A group of Yemeni protesters set out from Sanaa Wednesday on a 225-kilometer march to call for unrestricted aid deliveries to the war-torn country.
The "protest for bread" marchers will head for the Red Sea port city of Hodeida, the main entry point for aid deliveries to key Yemeni areas.
A Saudi-led coalition battling the Ansarullah revolutionaries launched an offensive early this year to re-seize control of Yemen's entire Red Sea coast, including Hodeida.
Around thirty protesters are marching to demand that the port be declared a humanitarian zone.
"We are organizing this march so as not to be deprived of our means of survival, and to prevent the capture of Hodeida port" by pro-government forces, protester Mahioub Hussam told AFP.
The war in Yemen escalated in March 2015 when the Saudi-led coalition intervened in support of President Abedrabbo Mansour Hadi.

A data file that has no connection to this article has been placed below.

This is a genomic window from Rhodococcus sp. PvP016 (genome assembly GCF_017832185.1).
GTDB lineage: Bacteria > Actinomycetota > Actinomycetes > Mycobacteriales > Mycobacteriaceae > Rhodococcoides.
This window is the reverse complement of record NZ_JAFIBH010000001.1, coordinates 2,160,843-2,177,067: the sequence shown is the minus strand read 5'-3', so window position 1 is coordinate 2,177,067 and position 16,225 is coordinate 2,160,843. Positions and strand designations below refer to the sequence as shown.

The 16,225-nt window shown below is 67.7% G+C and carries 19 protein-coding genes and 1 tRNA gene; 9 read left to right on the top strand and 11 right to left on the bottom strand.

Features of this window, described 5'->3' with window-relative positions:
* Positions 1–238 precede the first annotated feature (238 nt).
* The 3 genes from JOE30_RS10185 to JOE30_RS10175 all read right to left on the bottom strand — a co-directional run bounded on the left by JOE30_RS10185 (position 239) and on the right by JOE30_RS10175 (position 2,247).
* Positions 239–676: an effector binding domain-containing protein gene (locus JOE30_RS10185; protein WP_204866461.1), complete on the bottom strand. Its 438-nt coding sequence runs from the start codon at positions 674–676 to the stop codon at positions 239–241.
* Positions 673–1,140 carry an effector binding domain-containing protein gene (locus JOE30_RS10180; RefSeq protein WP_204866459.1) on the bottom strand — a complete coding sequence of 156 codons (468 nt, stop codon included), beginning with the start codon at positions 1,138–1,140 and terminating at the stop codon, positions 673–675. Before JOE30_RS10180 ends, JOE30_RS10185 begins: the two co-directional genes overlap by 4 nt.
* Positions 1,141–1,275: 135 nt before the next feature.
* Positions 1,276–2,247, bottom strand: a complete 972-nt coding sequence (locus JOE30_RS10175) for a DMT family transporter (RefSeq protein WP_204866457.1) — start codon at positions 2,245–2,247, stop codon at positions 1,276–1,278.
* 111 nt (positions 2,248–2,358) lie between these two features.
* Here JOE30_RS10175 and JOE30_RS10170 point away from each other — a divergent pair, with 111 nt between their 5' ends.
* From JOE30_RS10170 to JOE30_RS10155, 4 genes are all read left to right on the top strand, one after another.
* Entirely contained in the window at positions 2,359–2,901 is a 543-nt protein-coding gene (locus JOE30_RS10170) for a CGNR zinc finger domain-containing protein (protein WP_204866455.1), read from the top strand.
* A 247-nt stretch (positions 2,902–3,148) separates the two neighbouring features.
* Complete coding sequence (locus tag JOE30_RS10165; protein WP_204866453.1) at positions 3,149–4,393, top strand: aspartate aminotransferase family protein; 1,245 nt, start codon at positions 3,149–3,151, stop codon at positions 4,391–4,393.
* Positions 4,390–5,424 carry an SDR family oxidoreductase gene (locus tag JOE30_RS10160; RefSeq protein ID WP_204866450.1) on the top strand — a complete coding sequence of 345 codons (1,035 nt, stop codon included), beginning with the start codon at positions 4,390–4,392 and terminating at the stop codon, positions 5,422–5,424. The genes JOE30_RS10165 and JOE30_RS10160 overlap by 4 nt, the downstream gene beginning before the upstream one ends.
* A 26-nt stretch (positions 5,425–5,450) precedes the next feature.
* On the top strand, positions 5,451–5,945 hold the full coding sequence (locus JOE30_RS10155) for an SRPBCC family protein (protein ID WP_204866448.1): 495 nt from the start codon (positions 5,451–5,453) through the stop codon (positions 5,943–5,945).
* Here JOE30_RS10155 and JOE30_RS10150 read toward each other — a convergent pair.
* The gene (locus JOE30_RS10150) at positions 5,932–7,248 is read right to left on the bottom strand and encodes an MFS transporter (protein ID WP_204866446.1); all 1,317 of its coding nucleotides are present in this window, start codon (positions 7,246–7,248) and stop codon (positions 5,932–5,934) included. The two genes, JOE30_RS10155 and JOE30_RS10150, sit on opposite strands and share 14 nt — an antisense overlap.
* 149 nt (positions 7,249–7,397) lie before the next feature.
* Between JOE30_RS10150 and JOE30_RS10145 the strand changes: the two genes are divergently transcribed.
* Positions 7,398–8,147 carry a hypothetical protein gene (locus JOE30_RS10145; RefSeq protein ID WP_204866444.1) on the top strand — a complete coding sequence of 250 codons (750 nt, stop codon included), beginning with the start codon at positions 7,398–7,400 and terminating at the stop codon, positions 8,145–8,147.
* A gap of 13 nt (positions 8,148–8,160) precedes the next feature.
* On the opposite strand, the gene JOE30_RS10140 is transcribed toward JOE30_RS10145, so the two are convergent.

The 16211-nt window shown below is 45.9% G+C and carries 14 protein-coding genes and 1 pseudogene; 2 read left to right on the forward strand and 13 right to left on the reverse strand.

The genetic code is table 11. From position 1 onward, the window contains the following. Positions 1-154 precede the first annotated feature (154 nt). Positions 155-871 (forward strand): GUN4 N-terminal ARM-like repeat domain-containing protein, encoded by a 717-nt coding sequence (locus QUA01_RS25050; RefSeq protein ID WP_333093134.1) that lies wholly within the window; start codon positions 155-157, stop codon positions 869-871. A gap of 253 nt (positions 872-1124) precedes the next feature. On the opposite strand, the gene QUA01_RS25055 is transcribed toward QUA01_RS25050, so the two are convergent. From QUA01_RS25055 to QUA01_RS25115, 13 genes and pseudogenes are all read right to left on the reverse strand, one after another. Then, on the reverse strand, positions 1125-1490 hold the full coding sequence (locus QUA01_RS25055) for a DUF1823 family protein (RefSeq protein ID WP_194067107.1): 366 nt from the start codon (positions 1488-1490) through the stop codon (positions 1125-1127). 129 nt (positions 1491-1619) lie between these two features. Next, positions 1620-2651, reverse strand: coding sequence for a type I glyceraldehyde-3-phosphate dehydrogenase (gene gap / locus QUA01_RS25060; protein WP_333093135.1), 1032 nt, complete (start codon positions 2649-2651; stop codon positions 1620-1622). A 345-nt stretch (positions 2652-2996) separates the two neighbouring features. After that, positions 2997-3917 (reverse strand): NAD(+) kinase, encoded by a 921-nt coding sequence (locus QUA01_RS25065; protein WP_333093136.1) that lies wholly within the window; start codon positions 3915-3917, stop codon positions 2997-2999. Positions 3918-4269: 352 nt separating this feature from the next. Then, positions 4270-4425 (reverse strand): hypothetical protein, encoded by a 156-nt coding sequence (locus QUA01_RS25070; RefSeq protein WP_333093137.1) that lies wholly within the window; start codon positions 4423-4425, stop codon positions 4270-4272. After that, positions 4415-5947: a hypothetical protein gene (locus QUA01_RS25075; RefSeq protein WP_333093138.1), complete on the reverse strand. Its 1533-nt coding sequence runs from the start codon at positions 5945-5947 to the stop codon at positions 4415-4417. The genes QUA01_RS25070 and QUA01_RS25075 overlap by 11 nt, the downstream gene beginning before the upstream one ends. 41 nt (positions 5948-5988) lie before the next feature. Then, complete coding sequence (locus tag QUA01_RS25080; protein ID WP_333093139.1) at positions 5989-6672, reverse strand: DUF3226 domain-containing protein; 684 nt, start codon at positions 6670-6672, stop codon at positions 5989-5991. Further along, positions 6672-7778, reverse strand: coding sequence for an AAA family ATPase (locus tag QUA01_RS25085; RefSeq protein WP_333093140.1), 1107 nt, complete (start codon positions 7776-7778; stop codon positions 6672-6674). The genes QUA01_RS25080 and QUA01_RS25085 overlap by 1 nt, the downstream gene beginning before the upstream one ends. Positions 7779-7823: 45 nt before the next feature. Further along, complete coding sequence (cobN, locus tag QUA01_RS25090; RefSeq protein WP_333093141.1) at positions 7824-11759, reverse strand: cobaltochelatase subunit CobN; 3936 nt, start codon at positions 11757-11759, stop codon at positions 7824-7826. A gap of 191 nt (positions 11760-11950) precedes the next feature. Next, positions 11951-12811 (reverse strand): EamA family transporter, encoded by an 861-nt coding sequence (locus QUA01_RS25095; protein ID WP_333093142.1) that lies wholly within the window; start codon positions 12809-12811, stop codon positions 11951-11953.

The United Nations says that more than 7,700 people have since been killed.
The country now faces severe food shortages and the United Nations has warned of impending famine.
"This march is not political but humanitarian," said Ezzedine Essoufi, head of the organizing committee.
Dozens of people gathered outside the United Nations headquarters in Sanaa to see the protesters off on a march expected to take five to six days.
Organizers hung banners demanding quicker aid deliveries and the reopening of Sanaa airport, which the coalition shut down in August when it resumed air strikes following the collapse of peace talks.
The protesters also demanded an international inquiry on war crimes.
Source: News Agencies, Edited by website team